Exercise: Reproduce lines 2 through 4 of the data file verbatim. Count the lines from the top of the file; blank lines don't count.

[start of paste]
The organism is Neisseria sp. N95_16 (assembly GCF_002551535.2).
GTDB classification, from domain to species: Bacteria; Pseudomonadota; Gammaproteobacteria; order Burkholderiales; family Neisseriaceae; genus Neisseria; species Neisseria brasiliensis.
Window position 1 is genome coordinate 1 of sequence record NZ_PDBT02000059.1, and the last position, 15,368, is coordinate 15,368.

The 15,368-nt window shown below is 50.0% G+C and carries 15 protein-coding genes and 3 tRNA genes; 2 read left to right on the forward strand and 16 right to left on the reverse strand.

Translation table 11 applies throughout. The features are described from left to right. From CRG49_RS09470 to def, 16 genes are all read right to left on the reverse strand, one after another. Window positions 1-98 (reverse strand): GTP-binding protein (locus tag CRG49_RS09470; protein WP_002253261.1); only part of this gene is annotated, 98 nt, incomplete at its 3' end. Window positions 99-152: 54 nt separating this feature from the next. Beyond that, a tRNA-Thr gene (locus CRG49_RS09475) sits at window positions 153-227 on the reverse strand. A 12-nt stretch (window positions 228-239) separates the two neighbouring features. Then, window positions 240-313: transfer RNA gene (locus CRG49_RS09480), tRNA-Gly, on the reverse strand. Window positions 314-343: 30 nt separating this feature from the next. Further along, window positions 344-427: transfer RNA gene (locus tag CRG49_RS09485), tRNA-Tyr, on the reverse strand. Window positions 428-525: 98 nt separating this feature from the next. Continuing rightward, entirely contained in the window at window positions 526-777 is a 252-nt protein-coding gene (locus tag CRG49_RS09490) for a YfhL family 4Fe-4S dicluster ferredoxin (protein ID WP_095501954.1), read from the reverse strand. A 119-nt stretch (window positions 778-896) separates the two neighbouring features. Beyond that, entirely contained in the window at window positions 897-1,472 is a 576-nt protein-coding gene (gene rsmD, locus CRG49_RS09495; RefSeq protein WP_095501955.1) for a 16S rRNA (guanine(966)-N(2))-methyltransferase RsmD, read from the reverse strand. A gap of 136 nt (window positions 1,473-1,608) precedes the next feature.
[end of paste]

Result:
GTDB classification, from domain to species: Bacteria; Pseudomonadota; Gammaproteobacteria; order Burkholderiales; family Neisseriaceae; genus Neisseria; species Neisseria brasiliensis.
Window position 1 is genome coordinate 1 of sequence record NZ_PDBT02000059.1, and the last position, 15,368, is coordinate 15,368.

The 15,368-nt window shown below is 50.0% G+C and carries 15 protein-coding genes and 3 tRNA genes; 2 read left to right on the forward strand and 16 right to left on the reverse strand.